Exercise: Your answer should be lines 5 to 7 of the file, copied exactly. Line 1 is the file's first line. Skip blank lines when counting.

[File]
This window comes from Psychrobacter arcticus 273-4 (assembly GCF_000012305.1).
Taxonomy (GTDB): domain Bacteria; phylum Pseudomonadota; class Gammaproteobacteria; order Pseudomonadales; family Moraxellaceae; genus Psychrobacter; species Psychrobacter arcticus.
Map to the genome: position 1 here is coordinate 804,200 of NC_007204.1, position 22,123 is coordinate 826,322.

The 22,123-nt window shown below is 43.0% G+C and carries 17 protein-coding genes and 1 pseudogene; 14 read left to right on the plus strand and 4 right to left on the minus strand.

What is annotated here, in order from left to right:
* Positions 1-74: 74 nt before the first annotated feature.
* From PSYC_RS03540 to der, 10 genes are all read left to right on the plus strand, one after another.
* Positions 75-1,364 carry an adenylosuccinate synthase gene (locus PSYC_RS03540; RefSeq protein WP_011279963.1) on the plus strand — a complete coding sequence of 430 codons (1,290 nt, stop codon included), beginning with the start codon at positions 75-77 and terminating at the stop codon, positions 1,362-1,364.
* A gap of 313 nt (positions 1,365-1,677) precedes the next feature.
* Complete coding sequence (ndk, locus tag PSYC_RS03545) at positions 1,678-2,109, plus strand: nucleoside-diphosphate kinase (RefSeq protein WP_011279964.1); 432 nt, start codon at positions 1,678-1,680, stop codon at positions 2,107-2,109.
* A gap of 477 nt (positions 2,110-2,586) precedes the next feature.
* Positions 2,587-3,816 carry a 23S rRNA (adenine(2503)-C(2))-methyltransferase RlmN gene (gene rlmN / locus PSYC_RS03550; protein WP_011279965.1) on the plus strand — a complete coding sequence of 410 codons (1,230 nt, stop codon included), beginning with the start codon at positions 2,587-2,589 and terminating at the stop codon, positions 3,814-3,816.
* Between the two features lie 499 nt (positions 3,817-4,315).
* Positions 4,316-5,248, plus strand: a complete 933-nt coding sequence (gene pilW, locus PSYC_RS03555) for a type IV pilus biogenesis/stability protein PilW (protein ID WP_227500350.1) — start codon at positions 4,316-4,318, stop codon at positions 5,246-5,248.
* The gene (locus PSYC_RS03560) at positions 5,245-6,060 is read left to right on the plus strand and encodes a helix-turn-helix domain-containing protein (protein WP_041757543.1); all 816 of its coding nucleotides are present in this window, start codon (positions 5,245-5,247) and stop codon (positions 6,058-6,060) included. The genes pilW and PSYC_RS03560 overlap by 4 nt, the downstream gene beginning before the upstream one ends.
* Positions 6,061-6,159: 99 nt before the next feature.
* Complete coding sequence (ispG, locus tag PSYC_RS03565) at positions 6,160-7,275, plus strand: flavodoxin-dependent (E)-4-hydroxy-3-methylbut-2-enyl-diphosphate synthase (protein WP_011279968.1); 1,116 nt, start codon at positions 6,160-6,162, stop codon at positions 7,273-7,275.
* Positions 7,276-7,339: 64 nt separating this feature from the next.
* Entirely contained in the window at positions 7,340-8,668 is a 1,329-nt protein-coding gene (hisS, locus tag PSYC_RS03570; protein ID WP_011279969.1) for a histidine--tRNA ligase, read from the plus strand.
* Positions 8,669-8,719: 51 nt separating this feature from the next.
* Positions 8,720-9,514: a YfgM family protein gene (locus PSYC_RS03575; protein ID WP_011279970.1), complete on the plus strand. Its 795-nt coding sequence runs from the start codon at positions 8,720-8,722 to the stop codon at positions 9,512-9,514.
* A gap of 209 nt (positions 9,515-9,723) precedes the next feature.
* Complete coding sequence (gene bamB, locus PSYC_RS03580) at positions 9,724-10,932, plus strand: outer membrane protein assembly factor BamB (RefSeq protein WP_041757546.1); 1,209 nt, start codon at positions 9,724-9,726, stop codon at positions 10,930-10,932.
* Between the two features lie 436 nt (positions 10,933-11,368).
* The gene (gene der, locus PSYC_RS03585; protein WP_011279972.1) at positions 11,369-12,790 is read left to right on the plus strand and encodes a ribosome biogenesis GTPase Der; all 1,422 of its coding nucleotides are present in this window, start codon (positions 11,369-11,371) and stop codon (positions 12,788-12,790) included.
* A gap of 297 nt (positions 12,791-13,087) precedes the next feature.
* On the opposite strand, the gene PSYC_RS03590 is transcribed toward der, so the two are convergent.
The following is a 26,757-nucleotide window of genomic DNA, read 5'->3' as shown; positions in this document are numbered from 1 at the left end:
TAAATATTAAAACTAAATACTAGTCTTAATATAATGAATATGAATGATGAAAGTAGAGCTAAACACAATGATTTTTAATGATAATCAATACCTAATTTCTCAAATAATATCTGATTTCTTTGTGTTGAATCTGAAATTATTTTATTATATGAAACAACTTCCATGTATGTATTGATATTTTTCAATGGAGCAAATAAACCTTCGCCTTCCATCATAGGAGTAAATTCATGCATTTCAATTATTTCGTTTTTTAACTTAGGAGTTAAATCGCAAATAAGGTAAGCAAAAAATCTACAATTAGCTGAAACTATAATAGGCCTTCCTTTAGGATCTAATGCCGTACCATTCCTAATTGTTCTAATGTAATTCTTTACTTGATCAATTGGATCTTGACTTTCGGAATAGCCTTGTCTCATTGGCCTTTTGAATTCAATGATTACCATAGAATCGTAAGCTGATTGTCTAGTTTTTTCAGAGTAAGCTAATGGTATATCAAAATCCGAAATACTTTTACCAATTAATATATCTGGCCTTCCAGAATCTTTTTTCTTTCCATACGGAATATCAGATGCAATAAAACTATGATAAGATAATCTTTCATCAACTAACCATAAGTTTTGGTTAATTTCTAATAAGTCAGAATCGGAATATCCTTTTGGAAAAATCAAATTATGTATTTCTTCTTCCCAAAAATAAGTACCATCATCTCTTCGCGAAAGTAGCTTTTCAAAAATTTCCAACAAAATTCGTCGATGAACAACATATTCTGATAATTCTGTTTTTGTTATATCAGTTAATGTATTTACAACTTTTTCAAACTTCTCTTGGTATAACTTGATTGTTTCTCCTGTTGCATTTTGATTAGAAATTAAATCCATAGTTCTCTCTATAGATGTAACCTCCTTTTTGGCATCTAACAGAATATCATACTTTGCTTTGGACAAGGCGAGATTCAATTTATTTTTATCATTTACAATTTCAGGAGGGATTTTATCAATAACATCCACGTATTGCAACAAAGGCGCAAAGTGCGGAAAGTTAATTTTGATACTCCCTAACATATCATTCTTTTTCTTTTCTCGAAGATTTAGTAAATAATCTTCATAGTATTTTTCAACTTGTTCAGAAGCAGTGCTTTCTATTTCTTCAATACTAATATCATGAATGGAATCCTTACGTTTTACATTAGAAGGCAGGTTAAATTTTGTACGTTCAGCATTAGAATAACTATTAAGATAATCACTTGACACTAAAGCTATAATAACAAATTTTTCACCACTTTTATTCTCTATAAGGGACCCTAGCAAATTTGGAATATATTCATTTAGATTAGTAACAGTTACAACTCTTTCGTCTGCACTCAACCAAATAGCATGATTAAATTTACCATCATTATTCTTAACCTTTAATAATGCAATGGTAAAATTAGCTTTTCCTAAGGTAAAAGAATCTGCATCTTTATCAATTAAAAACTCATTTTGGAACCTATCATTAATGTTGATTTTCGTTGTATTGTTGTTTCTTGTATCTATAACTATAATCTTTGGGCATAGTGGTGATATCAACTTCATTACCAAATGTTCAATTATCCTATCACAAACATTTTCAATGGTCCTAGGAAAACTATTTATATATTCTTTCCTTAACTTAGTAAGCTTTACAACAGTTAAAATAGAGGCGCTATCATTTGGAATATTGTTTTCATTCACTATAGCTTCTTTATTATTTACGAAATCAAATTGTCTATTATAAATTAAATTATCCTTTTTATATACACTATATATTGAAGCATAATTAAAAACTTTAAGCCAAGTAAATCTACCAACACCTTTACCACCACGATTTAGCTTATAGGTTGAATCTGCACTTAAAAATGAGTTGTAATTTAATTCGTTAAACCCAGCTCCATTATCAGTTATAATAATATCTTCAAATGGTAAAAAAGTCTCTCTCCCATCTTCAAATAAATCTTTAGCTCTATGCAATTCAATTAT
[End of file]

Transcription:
What is annotated here, in order from left to right:
* Positions 1-74: 74 nt before the first annotated feature.
* From PSYC_RS03540 to der, 10 genes are all read left to right on the plus strand, one after another.